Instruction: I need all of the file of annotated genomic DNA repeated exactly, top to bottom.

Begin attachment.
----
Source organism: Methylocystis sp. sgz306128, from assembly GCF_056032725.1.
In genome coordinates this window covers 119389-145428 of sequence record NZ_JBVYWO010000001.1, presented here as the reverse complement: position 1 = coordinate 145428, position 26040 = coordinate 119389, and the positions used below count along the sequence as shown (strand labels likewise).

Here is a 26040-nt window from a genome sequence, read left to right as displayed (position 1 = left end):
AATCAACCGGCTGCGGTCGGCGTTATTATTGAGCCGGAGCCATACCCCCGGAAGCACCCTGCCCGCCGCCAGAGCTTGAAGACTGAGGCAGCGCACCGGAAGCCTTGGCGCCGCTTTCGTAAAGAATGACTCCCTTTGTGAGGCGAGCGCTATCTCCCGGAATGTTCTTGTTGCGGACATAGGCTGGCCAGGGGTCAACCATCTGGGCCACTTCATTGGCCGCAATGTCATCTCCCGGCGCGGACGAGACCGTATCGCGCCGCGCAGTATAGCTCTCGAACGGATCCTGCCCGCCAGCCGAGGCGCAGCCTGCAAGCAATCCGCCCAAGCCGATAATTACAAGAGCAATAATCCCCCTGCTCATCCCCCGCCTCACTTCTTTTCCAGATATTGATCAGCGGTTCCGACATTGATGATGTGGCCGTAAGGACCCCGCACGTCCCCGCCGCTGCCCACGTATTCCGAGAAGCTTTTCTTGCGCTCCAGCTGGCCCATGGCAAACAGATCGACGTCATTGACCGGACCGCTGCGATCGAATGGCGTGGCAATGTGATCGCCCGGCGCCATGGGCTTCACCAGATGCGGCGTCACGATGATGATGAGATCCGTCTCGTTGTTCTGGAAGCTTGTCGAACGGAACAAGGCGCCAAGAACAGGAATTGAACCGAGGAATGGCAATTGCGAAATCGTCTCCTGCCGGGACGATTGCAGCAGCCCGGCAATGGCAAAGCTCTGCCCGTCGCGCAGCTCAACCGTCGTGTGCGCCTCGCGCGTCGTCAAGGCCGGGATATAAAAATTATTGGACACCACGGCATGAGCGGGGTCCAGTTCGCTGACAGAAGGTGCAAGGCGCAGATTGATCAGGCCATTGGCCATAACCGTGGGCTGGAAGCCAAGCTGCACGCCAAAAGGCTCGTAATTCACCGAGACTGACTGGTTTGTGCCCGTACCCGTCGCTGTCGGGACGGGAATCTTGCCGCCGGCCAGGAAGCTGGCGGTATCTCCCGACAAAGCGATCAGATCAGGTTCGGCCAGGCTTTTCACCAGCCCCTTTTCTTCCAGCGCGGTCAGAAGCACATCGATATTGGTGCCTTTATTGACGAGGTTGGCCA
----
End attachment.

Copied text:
Source organism: Methylocystis sp. sgz306128, from assembly GCF_056032725.1.
In genome coordinates this window covers 119389-145428 of sequence record NZ_JBVYWO010000001.1, presented here as the reverse complement: position 1 = coordinate 145428, position 26040 = coordinate 119389, and the positions used below count along the sequence as shown (strand labels likewise).

Here is a 26040-nt window from a genome sequence, read left to right as displayed (position 1 = left end):
AATCAACCGGCTGCGGTCGGCGTTATTATTGAGCCGGAGCCATACCCCCGGAAGCACCCTGCCCGCCGCCAGAGCTTGAAGACTGAGGCAGCGCACCGGAAGCCTTGGCGCCGCTTTCGTAAAGAATGACTCCCTTTGTGAGGCGAGCGCTATCTCCCGGAATGTTCTTGTTGCGGACATAGGCTGGCCAGGGGTCAACCATCTGGGCCACTTCATTGGCCGCAATGTCATCTCCCGGCGCGGACGAGACCGTATCGCGCCGCGCAGTATAGCTCTCGAACGGATCCTGCCCGCCAGCCGAGGCGCAGCCTGCAAGCAATCCGCCCAAGCCGATAATTACAAGAGCAATAATCCCCCTGCTCATCCCCCGCCTCACTTCTTTTCCAGATATTGATCAGCGGTTCCGACATTGATGATGTGGCCGTAAGGACCCCGCACGTCCCCGCCGCTGCCCACGTATTCCGAGAAGCTTTTCTTGCGCTCCAGCTGGCCCATGGCAAACAGATCGACGTCATTGACCGGACCGCTGCGATCGAATGGCGTGGCAATGTGATCGCCCGGCGCCATGGGCTTCACCAGATGCGGCGTCACGATGATGATGAGATCCGTCTCGTTGTTCTGGAAGCTTGTCGAACGGAACAAGGCGCCAAGAACAGGAATTGAACCGAGGAATGGCAATTGCGAAATCGTCTCCTGCCGGGACGATTGCAGCAGCCCGGCAATGGCAAAGCTCTGCCCGTCGCGCAGCTCAACCGTCGTGTGCGCCTCGCGCGTCGTCAAGGCCGGGATATAAAAATTATTGGACACCACGGCATGAGCGGGGTCCAGTTCGCTGACAGAAGGTGCAAGGCGCAGATTGATCAGGCCATTGGCCATAACCGTGGGCTGGAAGCCAAGCTGCACGCCAAAAGGCTCGTAATTCACCGAGACTGACTGGTTTGTGCCCGTACCCGTCGCTGTCGGGACGGGAATCTTGCCGCCGGCCAGGAAGCTGGCGGTATCTCCCGACAAAGCGATCAGATCAGGTTCGGCCAGGCTTTTCACCAGCCCCTTTTCTTCCAGCGCGGTCAGAAGCACATCGATATTGGTGCCTTTATTGACGAGGTTGGCCA